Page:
Morning Glory: Or Why I Think Rachel McAdams Is The Most Charming Lead Actress Today
I could watch Rachel McAdams read the phone book. She’d read some listing of a plumber from the west side of town, then look up with those big earnest eyes and give that irresistible grin. She manages to pull off quirky without being precocious, she executes physical comedy beautifully without trying too hard, and she has that movie-star smile. I’ve loved her in thrillers (Red Eye, State of Play), weepie romance dramas (The Notebook, The Time Traveler’s Wife), and in comedies (Wedding Crashers), but with Morning Glory, she has her own romcom vehicle which she carries beautifully. With snappy dialogue and a hilarious performance from Harrison Ford– his best in years– even though it never veers from the formula, Morning Glory is a winning date flick.
Becky (McAdams) is a producer on “Good Morning New Jersey!” and anticipates big promotion to executive producer… when she’s fired. D’oh! She goes back to the drawing board, and we see a montage of Becky’s plucky persistence in getting a new job, immediately endearing herself to the audience. She’s not just a pretty face, she’s an intensely hard worker, and she follows her dream relentlessly, even after her mother wishes she’d get a real job. She lands a gig at Daybreak, the worst rated basic channel morning show. The first thing she does is fire the male co-host (Ty Burrell) and replaces him with Mike Pomeroy (Harrison Ford), a Dan Ratheresque former news anchor who is only there for the money. Becky tries to get Mike and co-host Colleen Peck (Diane Keaton) to get along and pull the ratings up, while at the same time attempting to maybe gain some sort of social life with a cute producer of another show, Adam (Patrick Wilson).
Listen, there’s no illusion that this film will be anything other than predictable. Will Becky succeed? Of course. Will Mike lighten up and tell Becky how important she is? Most definitely, in his own way. Will Becky and Adam be able to work it out? What do you think? The pleasure in a film like this isn’t in its ability to surprise you, but rather in how well it’s executed. Roger Michell, who also directed Notting Hill, keeps the pace breezy and the one-liners coming. Diane Keaton is always a pleasure in films like this, and while she isn’t given as much to do as one would hope, she adds an extra dimension to Colleen. Ty Burrell gets big laughs in his small role, Patrick Wilson continues to make a career out of making the bland boyfriend role charming and interesting, and lesser known film actors like John Panklow as the veteran assistant producer of Daybreak and Matt Malloy who plays the wacky weatherman are given as many moments to shine as the stars, which is a nice change from most films like this.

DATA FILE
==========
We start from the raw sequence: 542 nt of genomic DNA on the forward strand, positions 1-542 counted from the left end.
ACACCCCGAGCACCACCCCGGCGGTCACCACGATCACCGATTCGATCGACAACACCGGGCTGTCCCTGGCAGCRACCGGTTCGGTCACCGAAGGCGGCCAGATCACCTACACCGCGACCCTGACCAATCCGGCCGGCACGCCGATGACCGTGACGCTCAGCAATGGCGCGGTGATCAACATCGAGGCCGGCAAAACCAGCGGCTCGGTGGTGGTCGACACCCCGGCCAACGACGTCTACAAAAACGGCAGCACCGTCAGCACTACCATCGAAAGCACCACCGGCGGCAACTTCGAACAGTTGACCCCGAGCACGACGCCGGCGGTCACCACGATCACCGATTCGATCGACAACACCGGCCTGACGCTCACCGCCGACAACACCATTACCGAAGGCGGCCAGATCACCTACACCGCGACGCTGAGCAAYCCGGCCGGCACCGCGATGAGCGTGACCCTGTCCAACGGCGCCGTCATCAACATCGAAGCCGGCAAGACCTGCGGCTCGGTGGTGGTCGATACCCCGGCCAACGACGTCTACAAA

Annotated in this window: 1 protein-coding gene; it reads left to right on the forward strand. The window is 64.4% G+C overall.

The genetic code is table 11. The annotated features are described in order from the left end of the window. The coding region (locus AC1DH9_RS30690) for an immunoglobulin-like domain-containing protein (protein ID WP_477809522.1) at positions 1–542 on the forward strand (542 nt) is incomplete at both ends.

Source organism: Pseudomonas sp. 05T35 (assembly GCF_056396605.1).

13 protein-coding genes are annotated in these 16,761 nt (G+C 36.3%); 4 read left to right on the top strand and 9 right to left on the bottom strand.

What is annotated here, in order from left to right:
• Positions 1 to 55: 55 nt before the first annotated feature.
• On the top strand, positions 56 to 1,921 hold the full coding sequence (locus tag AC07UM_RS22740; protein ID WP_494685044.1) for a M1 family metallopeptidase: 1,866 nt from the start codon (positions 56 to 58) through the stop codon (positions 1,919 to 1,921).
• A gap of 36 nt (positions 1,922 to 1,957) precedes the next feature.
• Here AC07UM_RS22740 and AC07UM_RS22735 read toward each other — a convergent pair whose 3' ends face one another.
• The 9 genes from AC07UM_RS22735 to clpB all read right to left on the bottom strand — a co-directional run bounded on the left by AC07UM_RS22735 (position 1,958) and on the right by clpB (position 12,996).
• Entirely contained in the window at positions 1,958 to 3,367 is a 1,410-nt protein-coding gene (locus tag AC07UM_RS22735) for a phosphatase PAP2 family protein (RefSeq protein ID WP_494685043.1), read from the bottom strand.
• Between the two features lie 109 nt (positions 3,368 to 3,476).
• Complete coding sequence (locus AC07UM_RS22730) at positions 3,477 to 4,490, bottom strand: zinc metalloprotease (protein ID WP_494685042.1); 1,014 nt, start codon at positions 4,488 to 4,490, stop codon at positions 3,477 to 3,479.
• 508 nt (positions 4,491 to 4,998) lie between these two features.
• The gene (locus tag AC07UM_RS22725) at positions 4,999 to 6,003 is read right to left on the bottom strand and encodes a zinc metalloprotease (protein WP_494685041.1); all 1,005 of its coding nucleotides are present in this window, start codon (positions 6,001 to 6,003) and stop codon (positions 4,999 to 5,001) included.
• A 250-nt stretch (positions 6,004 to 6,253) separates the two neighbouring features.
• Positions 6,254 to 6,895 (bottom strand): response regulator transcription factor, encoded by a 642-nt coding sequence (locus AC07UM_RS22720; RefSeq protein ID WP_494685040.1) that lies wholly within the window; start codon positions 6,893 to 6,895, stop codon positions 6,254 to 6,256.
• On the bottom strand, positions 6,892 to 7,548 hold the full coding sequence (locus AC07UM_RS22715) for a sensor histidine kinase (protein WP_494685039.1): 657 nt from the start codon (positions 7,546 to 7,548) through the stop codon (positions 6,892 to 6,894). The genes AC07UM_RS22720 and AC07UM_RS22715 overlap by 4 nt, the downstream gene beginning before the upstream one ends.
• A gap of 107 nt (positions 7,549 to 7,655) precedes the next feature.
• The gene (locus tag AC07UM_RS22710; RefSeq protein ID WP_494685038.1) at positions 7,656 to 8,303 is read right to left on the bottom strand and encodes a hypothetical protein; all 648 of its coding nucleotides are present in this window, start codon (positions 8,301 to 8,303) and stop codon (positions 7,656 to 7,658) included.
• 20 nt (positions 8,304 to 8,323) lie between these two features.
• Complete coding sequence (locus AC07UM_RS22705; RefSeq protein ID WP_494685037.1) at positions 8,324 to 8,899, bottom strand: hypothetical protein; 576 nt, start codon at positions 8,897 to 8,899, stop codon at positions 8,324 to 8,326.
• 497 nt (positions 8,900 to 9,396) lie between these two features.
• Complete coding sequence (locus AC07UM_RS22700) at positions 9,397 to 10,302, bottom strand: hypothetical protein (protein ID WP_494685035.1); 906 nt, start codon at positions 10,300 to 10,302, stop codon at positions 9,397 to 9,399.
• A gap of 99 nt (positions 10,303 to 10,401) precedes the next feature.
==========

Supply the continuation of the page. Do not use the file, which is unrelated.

The biggest reason the film works is because of the chemistry between Harrison Ford and Rachel McAdams. Ford hasn’t been picking the right projects for him as of late, but this is a big home run for him– it allows him to play the smug bastard, a role that has suited him beautifully dating back to Han Solo. His comedic timing hasn’t been this sharp since the third Indiana Jones flick, and he could really do wonders going forward in his career continuing to play the curmudgeonly father figure who eventually warms up to his child figure; it’s a better role for him now than action star, let’s be honest. And then there’s McAdams. She’s pretty without being too pretty for the part, she’s perky without being annoying, she’s earnest without seeming dumb. Why isn’t she a bigger star? If Julia Roberts starred in this film in the mid-1990s, this movie opens to a big box office opening weekend, and yet Morning Glory is flopping this weekend. Is it just because it’s an odd demographic combination of older stars with a younger star who isn’t quite A-list? Whatever the reason, it’s a shame– Morning Glory is a studio romcom that delivers its package admirably, and it deserves to be the type of film that rejuvenates Harrison Ford and makes Rachel McAdams an A-list star.